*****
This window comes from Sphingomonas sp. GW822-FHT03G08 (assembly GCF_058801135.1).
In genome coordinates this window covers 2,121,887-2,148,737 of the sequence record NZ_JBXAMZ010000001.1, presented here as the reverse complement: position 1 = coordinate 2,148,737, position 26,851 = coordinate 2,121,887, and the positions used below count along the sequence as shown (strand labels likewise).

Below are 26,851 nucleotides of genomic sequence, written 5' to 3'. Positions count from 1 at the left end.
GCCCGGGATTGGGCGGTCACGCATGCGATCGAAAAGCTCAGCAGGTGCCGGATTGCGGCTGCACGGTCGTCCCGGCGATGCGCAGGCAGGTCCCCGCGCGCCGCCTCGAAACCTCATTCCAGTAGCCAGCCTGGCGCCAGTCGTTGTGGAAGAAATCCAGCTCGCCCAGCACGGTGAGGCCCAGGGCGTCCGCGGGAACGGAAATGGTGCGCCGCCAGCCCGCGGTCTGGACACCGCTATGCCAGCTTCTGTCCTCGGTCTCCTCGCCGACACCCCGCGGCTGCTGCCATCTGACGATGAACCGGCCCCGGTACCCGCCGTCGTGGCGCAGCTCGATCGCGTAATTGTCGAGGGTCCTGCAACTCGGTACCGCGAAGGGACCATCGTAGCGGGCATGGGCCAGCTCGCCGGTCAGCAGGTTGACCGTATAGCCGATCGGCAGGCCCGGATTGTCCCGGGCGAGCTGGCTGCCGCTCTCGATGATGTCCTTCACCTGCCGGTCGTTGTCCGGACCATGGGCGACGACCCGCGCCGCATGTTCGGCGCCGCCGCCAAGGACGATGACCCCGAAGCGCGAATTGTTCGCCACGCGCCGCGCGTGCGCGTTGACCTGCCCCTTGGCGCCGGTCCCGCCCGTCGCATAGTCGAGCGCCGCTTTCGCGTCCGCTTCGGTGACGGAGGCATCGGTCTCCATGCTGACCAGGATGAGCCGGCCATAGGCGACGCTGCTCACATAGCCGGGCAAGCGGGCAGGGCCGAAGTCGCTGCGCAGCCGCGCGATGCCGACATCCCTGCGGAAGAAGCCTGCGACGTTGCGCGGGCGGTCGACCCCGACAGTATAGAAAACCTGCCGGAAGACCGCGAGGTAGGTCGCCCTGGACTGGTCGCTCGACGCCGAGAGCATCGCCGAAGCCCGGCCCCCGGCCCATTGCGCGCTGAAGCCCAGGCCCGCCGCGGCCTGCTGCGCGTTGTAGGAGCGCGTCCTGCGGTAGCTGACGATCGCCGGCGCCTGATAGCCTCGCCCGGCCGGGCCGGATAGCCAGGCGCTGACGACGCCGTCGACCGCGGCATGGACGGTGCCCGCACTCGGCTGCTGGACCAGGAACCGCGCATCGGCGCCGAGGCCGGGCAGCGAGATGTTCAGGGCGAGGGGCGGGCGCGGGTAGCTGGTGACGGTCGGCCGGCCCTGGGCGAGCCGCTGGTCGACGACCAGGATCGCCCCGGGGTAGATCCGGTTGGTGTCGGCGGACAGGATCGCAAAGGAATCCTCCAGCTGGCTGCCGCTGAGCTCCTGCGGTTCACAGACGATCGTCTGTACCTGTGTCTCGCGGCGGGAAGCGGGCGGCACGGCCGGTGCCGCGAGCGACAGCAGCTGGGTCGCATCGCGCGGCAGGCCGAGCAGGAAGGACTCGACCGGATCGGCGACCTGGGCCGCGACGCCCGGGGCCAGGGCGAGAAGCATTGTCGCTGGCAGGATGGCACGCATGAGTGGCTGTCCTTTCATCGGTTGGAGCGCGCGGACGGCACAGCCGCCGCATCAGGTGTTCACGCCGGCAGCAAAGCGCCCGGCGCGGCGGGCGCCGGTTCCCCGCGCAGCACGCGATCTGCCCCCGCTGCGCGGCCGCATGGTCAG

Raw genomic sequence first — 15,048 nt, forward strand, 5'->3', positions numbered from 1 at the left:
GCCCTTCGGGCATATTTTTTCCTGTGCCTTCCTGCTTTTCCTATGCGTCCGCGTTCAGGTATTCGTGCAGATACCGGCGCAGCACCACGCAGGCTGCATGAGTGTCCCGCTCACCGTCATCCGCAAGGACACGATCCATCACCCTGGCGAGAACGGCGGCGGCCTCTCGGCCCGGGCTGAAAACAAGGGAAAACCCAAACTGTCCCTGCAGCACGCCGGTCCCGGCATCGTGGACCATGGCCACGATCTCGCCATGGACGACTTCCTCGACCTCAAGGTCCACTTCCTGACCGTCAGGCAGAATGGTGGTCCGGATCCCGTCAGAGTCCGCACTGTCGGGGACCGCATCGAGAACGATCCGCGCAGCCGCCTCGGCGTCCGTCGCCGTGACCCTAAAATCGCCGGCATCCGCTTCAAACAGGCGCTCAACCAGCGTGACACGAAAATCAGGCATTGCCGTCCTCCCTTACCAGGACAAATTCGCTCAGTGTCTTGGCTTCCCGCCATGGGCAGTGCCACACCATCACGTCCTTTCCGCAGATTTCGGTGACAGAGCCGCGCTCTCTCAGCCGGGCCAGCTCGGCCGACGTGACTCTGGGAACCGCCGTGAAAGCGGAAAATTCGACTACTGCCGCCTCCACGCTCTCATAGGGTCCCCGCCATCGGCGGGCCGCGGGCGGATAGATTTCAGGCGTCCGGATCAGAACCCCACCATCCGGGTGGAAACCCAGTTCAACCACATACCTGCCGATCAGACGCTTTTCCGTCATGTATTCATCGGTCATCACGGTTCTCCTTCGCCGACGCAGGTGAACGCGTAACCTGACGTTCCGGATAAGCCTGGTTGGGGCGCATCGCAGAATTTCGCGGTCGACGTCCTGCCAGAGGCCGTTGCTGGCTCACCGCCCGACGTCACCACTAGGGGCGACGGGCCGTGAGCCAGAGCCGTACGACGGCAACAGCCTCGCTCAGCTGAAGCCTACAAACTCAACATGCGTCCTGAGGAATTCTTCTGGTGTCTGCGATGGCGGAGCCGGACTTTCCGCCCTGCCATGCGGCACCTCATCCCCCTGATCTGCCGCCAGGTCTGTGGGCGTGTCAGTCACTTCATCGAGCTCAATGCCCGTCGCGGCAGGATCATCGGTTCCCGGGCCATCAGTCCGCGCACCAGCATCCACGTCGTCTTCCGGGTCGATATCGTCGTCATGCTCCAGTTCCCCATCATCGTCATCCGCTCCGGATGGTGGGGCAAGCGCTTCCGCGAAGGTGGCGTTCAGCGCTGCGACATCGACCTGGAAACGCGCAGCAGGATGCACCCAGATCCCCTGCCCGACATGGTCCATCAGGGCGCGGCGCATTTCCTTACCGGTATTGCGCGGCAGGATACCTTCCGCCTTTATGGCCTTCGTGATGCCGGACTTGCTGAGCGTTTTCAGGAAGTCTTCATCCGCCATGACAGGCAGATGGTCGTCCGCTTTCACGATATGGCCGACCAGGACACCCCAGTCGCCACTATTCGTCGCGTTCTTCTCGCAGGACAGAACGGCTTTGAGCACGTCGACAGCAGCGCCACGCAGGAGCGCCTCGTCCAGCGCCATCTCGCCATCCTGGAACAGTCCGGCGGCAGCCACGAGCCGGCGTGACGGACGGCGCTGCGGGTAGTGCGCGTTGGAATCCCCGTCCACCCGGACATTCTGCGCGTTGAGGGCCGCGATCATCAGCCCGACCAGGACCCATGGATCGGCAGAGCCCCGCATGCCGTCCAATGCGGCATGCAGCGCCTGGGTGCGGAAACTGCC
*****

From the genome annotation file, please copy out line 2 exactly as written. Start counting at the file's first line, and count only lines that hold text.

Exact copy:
In genome coordinates this window covers 2,121,887-2,148,737 of the sequence record NZ_JBXAMZ010000001.1, presented here as the reverse complement: position 1 = coordinate 2,148,737, position 26,851 = coordinate 2,121,887, and the positions used below count along the sequence as shown (strand labels likewise).